The World Health Organisation points out that obesity can coexist with undernutrition, and overnutrition does not necessarily coincide with good nutrition. Obesity brings problems associated with type-2 diabetes, heart disease, hypertension, stroke and cancer. As many people die of malnutrition in South Africa as from diseases associated with obesity. This is because food high in saturated fats and sugars, coupled with sedentary lifestyles, is steadily becoming the norm in urban South Africa for many, rich and poor. Peddlers of junk food, mainly the domestic and international fast-food outlets and cheap supermarkets, are growing at an alarming rate. Their aggressive marketing is legendary.

In the film Super Size Me, featuring a filmmaker who eats his way to ill health by living on McDonalds food for a month, there is an amusing scene where five-year-olds are asked to name various people from pictures. Most cannot recognise Jesus or George W Bush but all know Ronald McDonald. What do you think the odds are of more South African kids recognising Colonel Sanders than Thabo Mbeki?

At the same time, surely this does not mean South Africans have to be turned into fanatical diet freaks, as in the West. I like returning to South Africa, especially if I am carrying a few extra pounds, and being complimented by black colleagues on how well I am looking. Weight gain is a sign of living the good life and doing well. This beats the hell out of dieting yourself into oblivion just to meet some Western stereotype of stick insect beauty. There must be a happy medium. My concern is that, as the hype about the issue of obesity grows, we might turn everyone into weight-obsessed calorie counters. According to Fat: Exploding the Myths, by Lisa Colles, Americans spend up to $50-billion each year on diet programmes. I wouldn’t be surprised if McDonalds branches off into flogging diet muti soon. Then again, given that $50-billion is close to 10% of the South African GDP, perhaps the government could sell diet products to the overweight (even if their kids cannot recognise Thabo Mbeki) to generate public funds. We need a home-grown solution to South Africa’s battle with the bulge and to return to basics like adequate nutrition, limited advertising to children and moderate exercise. There is a lot at stake; if we don’t get this right the stereotype of the ‘fat American’ will seem a bit too close to home.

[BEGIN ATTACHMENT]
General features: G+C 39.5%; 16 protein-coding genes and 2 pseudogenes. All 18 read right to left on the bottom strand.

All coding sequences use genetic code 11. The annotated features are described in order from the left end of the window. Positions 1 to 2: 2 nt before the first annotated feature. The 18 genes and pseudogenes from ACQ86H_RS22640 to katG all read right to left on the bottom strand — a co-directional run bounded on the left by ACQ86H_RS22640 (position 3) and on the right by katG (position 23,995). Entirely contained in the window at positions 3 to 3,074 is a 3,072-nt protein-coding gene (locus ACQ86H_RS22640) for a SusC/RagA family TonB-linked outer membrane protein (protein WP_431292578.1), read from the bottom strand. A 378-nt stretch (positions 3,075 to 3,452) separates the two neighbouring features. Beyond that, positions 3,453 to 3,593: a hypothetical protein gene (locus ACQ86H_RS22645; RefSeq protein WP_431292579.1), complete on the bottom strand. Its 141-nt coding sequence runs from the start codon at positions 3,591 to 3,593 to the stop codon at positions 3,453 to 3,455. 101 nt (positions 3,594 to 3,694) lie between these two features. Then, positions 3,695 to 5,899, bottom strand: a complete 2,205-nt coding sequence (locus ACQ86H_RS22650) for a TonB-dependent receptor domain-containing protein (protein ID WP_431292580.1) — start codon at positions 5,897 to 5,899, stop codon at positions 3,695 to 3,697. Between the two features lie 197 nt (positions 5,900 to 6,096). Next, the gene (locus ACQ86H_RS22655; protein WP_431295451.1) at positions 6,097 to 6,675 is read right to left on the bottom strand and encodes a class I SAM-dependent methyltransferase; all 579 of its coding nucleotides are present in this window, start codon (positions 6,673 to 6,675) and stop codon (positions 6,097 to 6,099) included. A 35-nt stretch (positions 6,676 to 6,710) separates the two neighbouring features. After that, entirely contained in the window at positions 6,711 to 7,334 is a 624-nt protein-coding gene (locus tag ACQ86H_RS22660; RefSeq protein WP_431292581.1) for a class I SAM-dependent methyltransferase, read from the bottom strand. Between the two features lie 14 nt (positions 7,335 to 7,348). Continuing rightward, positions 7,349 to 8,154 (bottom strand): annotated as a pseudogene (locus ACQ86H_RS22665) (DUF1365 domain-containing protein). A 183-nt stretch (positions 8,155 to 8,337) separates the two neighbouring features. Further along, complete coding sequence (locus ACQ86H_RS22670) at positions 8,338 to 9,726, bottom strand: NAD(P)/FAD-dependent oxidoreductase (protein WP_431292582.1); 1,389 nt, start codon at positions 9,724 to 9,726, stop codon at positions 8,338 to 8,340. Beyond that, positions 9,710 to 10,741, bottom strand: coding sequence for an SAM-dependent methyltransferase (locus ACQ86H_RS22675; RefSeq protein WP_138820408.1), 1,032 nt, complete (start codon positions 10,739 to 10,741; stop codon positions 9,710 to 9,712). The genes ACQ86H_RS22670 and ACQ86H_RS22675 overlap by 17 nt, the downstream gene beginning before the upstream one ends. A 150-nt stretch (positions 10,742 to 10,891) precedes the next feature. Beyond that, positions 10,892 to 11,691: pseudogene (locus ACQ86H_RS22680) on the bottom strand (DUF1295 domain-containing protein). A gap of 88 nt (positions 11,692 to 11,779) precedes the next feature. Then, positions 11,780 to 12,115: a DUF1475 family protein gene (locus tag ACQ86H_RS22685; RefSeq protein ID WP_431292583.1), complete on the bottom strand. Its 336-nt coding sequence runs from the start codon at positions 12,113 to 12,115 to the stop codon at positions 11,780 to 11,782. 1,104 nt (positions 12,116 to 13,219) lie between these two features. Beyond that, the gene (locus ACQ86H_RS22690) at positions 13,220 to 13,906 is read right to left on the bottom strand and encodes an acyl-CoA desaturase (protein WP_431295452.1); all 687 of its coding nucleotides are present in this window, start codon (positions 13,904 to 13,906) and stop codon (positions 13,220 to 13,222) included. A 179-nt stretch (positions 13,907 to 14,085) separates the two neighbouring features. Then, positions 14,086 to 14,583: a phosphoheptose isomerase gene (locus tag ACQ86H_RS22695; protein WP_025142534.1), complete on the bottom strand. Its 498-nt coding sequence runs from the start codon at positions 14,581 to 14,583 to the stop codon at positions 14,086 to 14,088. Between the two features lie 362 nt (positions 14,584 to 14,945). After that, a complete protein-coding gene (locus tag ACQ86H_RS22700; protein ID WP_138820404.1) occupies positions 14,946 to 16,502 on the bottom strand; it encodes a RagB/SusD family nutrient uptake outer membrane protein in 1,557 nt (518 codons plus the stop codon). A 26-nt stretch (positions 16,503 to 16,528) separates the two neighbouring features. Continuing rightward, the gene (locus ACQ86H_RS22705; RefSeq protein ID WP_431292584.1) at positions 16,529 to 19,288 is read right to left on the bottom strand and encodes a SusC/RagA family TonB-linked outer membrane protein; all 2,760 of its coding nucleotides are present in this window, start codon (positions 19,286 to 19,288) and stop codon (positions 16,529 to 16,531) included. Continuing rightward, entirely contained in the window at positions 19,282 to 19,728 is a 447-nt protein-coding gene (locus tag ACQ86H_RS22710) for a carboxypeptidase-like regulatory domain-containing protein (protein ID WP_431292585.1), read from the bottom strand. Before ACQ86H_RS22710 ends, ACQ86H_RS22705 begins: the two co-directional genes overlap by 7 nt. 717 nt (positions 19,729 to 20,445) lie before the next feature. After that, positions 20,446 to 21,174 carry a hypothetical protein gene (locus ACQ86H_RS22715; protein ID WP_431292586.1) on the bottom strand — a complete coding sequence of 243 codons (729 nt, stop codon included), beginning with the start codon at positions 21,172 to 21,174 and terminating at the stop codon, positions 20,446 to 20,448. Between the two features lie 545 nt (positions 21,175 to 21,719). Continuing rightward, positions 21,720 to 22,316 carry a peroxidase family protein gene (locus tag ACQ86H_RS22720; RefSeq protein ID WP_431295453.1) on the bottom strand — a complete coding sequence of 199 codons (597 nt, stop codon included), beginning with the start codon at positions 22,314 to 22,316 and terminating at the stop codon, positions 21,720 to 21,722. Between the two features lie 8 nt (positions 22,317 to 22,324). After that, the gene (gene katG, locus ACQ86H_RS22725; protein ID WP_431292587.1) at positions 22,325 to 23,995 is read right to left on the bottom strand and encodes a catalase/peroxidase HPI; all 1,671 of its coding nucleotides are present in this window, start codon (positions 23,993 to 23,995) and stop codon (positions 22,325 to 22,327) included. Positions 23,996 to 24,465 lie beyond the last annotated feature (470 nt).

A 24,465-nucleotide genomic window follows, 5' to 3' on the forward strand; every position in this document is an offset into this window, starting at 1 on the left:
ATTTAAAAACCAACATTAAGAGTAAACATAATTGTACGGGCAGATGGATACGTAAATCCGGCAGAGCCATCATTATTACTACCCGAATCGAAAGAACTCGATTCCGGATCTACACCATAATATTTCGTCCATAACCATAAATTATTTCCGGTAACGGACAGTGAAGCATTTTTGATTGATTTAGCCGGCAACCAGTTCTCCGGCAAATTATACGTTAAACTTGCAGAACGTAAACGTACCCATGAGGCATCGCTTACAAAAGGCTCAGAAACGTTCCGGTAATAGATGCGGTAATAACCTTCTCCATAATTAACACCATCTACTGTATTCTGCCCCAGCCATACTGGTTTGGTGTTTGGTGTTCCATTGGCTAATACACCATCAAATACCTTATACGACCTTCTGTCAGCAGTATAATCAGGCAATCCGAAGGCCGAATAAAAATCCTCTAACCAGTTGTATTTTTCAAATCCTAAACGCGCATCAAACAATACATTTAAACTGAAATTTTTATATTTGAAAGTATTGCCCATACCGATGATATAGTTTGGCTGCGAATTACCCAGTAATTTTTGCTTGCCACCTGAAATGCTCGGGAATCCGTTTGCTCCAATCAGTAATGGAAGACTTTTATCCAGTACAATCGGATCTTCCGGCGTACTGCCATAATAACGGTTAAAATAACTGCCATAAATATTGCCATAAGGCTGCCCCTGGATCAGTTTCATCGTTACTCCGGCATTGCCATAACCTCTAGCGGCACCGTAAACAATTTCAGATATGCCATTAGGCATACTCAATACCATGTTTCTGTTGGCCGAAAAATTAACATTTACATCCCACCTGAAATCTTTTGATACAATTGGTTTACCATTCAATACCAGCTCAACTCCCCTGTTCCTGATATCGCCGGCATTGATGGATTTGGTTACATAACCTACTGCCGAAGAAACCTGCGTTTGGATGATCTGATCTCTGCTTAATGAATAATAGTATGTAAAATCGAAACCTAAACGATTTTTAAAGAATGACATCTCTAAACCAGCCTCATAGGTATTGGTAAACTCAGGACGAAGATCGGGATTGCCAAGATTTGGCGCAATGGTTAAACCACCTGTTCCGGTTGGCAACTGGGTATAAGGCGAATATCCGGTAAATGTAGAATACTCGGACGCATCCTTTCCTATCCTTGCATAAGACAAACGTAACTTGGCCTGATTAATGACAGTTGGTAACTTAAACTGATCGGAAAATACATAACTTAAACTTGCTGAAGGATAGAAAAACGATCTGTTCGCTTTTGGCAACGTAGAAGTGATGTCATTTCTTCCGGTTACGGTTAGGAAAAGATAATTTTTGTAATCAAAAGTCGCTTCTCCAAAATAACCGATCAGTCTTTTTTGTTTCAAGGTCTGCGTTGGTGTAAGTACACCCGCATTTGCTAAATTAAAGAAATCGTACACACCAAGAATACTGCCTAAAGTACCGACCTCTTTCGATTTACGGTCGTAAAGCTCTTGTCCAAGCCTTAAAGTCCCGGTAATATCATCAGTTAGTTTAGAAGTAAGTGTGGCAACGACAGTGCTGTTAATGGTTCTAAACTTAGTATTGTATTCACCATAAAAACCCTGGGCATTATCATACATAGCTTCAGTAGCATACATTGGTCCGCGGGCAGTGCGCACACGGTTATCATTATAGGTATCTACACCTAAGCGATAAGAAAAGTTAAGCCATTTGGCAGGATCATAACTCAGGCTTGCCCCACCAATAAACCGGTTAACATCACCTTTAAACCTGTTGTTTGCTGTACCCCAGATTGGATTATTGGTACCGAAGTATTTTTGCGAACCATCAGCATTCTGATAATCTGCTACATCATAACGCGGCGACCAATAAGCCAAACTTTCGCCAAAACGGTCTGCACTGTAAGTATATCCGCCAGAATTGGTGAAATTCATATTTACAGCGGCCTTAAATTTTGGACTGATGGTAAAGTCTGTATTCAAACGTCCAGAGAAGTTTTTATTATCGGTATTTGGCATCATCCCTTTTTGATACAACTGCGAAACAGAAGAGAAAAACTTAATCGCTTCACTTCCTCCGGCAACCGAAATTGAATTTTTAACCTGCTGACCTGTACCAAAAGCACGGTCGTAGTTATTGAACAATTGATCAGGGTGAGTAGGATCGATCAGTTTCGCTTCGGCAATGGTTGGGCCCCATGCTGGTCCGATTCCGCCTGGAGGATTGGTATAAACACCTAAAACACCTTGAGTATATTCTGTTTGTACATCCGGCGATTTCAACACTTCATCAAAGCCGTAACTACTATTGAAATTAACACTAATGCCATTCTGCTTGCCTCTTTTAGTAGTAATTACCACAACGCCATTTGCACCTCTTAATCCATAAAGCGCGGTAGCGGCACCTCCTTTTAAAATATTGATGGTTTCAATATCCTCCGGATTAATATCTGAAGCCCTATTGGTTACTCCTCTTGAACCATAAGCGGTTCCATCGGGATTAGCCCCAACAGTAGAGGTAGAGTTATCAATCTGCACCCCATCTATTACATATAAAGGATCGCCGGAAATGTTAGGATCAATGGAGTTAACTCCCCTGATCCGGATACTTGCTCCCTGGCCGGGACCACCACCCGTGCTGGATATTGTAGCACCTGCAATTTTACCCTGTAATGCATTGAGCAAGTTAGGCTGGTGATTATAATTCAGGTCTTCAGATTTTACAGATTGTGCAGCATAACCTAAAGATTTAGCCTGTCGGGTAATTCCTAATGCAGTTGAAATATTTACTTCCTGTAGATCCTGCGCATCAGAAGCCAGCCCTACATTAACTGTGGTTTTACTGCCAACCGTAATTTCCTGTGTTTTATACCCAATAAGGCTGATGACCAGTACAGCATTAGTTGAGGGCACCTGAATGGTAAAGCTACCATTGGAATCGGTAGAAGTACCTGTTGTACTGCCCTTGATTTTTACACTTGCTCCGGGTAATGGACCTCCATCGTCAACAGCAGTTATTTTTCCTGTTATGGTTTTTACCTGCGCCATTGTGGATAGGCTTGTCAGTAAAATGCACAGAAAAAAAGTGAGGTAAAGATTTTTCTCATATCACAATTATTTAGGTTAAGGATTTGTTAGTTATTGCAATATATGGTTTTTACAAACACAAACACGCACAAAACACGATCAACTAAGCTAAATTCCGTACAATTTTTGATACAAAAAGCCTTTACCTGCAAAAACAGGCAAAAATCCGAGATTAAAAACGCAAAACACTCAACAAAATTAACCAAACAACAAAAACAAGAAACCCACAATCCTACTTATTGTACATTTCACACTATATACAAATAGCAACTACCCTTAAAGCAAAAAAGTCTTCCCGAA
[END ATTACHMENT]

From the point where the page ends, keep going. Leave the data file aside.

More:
This article by Brandon Hamber was published on Polity and in the Engineering News on 12 August 2005 as part of the column "Look South". Copyright Brandon Hamber.

Monday, August 8, 2005

Hamba Kahle, Robin Cook